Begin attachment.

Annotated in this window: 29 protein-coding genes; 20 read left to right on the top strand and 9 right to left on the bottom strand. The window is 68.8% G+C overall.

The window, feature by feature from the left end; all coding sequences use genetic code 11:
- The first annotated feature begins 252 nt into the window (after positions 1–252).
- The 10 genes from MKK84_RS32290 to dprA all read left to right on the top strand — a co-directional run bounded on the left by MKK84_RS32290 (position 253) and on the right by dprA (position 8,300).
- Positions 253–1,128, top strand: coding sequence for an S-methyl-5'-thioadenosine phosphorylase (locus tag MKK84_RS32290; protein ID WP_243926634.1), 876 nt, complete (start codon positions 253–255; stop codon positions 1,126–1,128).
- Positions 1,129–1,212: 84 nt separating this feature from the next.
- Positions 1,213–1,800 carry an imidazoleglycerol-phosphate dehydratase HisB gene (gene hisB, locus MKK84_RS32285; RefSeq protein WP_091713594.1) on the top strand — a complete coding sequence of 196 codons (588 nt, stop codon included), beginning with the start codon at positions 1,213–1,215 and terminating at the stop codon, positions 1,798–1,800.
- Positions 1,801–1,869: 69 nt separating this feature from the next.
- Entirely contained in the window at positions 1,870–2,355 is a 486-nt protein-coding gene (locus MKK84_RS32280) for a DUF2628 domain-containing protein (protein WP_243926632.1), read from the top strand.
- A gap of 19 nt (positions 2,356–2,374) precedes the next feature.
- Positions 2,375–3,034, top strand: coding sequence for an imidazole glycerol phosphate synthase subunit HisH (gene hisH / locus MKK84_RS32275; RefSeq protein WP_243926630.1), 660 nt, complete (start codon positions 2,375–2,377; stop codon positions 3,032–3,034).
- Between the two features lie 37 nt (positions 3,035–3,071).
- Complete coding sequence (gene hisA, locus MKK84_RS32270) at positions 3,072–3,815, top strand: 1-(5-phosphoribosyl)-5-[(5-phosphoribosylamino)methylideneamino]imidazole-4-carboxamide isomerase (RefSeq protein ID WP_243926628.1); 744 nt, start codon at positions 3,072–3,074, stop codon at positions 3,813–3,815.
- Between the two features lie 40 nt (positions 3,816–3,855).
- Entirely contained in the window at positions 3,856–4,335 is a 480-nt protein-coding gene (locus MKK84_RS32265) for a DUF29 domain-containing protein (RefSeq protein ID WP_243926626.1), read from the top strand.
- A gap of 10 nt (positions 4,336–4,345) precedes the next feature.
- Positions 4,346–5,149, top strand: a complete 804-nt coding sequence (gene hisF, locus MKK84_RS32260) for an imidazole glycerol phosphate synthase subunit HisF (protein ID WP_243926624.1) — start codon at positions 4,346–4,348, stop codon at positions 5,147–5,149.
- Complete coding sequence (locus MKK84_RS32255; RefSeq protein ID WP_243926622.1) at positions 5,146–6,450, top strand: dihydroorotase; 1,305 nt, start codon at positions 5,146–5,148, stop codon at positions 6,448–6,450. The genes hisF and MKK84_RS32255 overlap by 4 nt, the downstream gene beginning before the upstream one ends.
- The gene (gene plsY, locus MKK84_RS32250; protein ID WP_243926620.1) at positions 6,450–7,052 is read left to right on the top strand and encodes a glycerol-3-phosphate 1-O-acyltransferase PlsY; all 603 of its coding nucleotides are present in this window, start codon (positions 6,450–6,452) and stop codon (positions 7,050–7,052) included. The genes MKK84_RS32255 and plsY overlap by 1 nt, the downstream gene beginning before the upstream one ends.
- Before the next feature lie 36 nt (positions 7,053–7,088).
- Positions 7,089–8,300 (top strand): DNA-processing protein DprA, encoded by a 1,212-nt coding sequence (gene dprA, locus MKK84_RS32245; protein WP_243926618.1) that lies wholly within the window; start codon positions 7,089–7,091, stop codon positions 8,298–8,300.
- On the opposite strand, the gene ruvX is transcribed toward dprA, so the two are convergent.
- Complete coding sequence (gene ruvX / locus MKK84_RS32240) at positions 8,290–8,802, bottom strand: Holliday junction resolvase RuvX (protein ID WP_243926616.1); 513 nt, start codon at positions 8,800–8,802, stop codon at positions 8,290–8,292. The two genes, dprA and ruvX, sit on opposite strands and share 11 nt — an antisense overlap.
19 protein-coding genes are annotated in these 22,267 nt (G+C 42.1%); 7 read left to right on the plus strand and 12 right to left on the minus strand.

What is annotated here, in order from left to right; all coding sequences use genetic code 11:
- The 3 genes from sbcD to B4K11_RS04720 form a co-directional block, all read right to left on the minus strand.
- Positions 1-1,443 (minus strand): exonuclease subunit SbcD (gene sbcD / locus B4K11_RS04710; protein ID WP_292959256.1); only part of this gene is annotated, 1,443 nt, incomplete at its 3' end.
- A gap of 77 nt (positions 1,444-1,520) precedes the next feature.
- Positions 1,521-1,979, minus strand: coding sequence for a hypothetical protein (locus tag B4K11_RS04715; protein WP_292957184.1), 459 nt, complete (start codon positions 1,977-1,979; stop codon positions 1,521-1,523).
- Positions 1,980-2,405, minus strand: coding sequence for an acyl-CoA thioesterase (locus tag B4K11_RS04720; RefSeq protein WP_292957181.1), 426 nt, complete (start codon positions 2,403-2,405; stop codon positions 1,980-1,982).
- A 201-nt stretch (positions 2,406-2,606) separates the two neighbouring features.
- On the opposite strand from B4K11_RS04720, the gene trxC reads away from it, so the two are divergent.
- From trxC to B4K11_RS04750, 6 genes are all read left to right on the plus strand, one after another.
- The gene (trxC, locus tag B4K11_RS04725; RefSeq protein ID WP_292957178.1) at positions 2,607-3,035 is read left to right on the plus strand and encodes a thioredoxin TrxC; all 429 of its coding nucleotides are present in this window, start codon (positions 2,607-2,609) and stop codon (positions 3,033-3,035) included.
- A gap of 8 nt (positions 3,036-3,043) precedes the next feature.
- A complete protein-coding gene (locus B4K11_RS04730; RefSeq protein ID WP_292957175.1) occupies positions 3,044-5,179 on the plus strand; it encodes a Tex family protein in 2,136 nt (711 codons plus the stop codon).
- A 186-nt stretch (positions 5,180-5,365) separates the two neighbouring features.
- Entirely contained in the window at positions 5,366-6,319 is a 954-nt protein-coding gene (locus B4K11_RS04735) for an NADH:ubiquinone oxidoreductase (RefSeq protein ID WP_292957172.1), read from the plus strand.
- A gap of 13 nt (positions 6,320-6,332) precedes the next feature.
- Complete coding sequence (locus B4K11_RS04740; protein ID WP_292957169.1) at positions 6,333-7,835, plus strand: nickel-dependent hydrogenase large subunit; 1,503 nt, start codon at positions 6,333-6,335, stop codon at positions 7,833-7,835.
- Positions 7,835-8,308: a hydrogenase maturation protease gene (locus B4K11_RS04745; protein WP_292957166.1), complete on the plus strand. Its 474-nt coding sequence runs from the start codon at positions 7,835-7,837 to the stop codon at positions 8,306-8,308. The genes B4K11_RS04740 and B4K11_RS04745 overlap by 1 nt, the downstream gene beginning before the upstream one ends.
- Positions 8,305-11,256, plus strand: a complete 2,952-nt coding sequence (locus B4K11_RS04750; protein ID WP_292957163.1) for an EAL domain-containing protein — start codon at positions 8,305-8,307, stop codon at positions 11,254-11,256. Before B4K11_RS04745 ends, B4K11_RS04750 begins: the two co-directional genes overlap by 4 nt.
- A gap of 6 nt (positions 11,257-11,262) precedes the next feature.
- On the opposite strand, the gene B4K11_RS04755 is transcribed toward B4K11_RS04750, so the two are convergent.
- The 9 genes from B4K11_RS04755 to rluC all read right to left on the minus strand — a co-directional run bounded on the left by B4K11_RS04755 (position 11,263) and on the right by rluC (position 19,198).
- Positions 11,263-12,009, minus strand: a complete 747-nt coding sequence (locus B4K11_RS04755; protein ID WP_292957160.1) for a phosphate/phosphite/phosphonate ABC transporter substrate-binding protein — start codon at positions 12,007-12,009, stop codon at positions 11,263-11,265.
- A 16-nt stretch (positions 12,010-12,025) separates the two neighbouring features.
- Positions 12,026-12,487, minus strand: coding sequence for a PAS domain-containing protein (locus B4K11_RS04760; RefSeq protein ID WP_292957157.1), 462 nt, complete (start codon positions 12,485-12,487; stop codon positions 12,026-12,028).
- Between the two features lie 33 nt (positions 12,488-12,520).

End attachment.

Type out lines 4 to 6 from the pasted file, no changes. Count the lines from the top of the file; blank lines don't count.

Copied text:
- The 10 genes from MKK84_RS32290 to dprA all read left to right on the top strand — a co-directional run bounded on the left by MKK84_RS32290 (position 253) and on the right by dprA (position 8,300).
- Positions 253–1,128, top strand: coding sequence for an S-methyl-5'-thioadenosine phosphorylase (locus tag MKK84_RS32290; protein ID WP_243926634.1), 876 nt, complete (start codon positions 253–255; stop codon positions 1,126–1,128).
- Positions 1,129–1,212: 84 nt separating this feature from the next.